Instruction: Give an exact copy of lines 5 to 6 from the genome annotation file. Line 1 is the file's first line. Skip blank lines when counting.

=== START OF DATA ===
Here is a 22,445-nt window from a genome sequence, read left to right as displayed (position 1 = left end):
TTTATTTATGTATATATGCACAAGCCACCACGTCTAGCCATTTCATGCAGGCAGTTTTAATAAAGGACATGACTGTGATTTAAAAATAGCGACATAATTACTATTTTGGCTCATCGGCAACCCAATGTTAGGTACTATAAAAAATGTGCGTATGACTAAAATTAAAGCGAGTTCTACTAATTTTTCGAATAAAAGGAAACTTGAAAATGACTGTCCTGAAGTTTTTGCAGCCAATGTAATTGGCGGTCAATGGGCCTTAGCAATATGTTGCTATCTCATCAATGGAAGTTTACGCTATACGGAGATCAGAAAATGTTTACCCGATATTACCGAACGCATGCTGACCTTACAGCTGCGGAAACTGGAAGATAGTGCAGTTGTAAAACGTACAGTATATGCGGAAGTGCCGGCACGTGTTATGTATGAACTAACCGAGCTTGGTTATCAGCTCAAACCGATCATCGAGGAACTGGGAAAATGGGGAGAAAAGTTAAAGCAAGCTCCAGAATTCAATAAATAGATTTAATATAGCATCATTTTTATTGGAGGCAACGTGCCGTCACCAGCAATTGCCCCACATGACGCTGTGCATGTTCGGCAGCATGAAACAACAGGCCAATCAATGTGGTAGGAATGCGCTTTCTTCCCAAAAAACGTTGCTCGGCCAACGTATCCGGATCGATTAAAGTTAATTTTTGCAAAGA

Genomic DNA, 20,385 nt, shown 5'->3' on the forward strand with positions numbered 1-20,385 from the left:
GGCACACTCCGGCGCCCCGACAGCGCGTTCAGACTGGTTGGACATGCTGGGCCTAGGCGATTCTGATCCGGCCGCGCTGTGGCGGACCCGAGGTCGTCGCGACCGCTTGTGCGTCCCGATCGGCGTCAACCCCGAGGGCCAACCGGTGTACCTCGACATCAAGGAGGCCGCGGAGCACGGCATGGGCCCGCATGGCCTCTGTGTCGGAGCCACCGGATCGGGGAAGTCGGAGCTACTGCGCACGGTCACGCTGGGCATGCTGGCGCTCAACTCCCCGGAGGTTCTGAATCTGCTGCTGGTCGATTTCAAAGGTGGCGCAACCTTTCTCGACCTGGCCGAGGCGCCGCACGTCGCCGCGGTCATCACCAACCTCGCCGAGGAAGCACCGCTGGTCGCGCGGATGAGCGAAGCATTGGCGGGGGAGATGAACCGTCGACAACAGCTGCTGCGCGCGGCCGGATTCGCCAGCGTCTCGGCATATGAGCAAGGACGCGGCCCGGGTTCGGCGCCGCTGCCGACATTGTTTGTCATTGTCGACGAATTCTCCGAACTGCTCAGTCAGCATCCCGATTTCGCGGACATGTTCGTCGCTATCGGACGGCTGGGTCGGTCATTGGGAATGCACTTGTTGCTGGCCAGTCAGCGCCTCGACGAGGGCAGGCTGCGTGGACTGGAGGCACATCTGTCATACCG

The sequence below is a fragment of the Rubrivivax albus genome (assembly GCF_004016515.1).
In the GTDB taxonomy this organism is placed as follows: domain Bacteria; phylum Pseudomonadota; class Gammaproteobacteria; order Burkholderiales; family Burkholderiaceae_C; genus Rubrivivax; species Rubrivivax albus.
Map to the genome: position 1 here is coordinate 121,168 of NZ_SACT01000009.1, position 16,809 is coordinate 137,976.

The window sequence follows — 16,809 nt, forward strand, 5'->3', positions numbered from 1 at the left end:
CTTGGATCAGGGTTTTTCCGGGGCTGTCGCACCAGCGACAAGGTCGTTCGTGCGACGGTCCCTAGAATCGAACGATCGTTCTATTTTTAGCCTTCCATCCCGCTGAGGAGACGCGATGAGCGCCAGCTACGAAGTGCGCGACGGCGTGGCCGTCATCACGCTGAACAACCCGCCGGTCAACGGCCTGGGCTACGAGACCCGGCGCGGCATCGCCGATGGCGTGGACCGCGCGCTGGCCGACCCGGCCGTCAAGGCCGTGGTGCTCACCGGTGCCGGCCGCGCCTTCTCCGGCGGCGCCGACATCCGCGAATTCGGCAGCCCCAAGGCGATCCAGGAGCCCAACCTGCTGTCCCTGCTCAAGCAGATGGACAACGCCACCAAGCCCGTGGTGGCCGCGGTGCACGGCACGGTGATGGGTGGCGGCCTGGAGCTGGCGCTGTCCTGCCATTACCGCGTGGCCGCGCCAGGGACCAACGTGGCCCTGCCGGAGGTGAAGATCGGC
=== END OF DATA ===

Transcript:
The sequence below is a fragment of the Rubrivivax albus genome (assembly GCF_004016515.1).
In the GTDB taxonomy this organism is placed as follows: domain Bacteria; phylum Pseudomonadota; class Gammaproteobacteria; order Burkholderiales; family Burkholderiaceae_C; genus Rubrivivax; species Rubrivivax albus.